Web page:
And as a result of the safety and health protocols, they were actually forced to use digital as part of their safety and convenience. And I was amazed, as you know, at how they embraced digital. Given that their digital fluency was not at the same level of those customers who had been using digital capabilities for a long period of time amongst them, or obviously a lot of seniors, and the feedback I got from seniors was predominantly very positive. And I was actually inspired by their feedback. It was to the effect that, Hey, I've been forced to onboard online or digitally, and it is more convenient.

Rizwan Khalfan: Having said that, it is really important to recognize the journey they are on, and not assume a level of fluency. So I think that was an important takeaway for us, that we want to develop experiences for different levels of digital fluency.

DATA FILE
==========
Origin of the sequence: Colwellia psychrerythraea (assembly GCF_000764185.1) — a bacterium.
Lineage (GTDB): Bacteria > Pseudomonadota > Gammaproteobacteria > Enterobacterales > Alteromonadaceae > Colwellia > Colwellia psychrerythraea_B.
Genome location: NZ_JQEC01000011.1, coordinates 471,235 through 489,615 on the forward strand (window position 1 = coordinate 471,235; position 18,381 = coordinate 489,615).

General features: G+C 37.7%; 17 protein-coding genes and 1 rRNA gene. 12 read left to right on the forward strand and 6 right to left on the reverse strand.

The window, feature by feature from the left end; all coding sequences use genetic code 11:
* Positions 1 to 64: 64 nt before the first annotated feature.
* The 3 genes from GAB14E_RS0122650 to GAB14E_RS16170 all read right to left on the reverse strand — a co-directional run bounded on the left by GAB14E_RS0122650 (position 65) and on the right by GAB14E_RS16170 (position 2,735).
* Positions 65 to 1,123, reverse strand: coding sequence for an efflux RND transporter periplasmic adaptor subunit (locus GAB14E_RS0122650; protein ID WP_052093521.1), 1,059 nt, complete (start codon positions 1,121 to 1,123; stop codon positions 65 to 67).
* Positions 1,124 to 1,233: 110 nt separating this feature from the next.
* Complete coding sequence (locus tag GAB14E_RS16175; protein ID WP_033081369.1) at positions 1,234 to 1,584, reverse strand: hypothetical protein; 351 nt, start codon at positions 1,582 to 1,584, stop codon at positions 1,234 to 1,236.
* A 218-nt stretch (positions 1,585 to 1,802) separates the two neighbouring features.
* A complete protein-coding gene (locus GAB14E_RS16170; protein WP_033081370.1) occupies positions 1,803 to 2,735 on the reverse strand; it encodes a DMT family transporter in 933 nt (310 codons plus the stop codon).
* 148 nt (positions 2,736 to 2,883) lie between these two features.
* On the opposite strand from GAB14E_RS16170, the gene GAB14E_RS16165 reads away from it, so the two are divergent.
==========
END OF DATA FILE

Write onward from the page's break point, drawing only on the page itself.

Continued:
Rizwan Khalfan: And so that's a good example of where empathy comes in. When you put yourself in your customer's shoes and say, if they're not onboarded to digital, how would you onboard them right now when you understand that their fluency level is not as high as you expected and what guard rails would you put in place? What training, what education, what visuals, what videos would you put out there so that it helps those customers.

Going forward, we've incorporated empathy into all our design practices, designing experiences that are relevant for them, based on what they are trying to achieve versus what I would say the industry has typically done before is designed for mass market, design one digital experience.

John: Oh yeah. There was a time and I think it's still that with other organizations where technology leads the experience and that's a real problem. I think the best organizations who are starting to integrate that sort of empathetic technology bent are the ones that are really going to win.